Once the patient s symptoms have alleviated, bring them back to the supine position and get some readings of their pressures and heart rate. As soon as it can be confirmed that they are stable, let them sit up. If there are no other scheduled tests following the tilt evaluation, give the patient some water, maybe even some crackers. They should have been NPO for hours before the test, so hydration may help and they ll appreciate it. Have a physician speak to the patient. It is at this time that the results can be studied and analyzed, and the physician can make his decisions for treatment if the test is positive, or recommend other exams if the test is negative.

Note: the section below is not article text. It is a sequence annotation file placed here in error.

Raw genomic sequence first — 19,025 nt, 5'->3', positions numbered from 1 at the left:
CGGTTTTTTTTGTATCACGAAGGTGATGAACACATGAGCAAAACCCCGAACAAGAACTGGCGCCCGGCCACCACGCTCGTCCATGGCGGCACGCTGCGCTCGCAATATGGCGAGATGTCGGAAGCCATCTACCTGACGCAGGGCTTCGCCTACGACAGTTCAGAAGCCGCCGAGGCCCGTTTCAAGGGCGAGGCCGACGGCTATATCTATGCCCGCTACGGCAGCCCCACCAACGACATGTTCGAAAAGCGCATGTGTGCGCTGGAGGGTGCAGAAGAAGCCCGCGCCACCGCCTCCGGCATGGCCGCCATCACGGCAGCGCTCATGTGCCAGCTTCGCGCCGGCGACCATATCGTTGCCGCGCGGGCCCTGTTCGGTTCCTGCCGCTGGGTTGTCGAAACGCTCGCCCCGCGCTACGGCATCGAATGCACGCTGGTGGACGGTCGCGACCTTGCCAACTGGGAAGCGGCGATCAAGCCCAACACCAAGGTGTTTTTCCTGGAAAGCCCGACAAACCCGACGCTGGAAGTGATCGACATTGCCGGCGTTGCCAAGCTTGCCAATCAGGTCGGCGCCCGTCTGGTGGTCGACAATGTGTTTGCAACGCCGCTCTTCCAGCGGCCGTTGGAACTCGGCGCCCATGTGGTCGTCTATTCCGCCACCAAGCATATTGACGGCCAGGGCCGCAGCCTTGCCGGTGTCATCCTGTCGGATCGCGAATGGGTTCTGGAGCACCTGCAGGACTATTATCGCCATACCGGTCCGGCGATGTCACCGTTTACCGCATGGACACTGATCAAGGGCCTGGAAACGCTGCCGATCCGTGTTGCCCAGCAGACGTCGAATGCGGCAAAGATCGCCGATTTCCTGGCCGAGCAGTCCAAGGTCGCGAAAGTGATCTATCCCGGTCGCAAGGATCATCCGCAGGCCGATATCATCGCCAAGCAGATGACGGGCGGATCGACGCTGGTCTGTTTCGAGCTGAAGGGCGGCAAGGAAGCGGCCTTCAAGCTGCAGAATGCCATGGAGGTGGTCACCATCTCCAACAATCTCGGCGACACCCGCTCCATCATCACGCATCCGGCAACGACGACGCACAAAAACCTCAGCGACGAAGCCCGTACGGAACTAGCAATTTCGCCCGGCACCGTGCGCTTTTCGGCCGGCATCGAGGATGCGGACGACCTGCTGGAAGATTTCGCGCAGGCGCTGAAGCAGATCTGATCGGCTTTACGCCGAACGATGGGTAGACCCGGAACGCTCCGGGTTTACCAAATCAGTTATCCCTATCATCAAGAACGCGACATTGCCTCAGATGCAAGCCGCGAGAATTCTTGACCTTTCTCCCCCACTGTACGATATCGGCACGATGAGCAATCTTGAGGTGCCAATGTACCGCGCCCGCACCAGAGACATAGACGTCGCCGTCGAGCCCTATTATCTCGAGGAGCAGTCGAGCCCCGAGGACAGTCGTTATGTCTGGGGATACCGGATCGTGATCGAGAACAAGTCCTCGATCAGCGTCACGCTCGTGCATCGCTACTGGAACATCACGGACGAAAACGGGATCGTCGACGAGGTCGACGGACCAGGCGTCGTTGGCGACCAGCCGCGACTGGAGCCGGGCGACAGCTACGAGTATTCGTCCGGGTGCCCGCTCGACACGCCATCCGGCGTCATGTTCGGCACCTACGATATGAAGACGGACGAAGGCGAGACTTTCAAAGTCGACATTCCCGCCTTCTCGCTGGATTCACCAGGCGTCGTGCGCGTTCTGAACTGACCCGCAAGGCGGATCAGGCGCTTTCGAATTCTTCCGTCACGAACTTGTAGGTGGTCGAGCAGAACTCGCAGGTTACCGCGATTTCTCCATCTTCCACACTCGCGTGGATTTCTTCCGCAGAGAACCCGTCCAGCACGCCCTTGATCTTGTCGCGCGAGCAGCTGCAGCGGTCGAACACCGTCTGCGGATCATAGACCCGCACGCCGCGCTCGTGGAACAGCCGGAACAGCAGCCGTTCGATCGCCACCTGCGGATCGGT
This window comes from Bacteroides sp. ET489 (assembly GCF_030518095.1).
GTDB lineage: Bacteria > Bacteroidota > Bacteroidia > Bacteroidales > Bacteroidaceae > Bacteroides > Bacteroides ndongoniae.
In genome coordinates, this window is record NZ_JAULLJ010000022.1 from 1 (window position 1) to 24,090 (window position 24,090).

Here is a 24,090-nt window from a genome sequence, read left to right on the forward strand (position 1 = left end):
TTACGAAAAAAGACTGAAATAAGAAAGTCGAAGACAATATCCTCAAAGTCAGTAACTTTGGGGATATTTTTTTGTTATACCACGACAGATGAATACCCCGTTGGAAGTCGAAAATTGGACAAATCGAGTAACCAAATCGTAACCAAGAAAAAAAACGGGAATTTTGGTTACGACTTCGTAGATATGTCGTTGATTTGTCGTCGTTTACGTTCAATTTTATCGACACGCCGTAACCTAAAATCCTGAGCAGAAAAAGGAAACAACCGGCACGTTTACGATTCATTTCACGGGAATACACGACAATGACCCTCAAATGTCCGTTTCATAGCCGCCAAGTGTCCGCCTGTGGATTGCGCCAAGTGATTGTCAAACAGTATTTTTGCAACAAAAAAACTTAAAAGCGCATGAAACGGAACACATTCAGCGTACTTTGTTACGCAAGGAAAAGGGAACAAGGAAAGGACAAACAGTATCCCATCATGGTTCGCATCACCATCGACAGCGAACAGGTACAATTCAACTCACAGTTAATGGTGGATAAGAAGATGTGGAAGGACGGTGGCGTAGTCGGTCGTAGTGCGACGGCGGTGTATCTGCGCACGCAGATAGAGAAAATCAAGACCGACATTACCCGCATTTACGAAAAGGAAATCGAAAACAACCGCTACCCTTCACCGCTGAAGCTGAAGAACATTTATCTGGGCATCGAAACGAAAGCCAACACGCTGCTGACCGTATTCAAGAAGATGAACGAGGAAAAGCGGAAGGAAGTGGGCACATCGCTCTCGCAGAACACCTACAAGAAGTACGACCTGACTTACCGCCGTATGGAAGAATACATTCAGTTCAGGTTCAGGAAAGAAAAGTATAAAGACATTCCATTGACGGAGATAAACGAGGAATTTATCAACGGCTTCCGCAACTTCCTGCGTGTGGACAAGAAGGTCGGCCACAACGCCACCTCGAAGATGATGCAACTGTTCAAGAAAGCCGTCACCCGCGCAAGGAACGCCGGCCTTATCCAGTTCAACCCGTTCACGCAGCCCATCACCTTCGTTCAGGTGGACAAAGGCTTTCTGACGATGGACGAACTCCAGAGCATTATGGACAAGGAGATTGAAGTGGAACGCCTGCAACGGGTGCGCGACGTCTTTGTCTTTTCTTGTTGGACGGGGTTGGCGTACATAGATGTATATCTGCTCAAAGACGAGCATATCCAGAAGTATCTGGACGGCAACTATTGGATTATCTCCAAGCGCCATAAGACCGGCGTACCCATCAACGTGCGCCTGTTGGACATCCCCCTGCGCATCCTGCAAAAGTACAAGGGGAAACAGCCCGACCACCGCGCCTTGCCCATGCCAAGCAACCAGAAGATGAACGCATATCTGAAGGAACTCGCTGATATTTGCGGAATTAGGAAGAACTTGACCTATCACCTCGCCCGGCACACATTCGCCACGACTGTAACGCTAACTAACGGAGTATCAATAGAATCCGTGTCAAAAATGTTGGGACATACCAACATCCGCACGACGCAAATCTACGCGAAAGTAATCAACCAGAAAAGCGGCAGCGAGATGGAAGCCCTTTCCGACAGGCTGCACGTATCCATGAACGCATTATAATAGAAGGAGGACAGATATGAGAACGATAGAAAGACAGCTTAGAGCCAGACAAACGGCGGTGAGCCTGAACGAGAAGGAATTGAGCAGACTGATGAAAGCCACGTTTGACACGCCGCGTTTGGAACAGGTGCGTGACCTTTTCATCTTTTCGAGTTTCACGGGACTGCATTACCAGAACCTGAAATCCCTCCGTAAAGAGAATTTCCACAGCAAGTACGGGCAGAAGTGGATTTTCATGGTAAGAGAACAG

A tilt table test can make many patients feel nervous. That is why patient education pre- and post-test will help make their experience more pleasant, regardless of the results.
Acknowledgements: This article was written under the guidance of Christian Machado, MD, and the EP staff at Providence Heart Institute: Jack Cain, Manager, John Owings, RN, Jessica Ottino, RN, and Kathy Bell, CVT.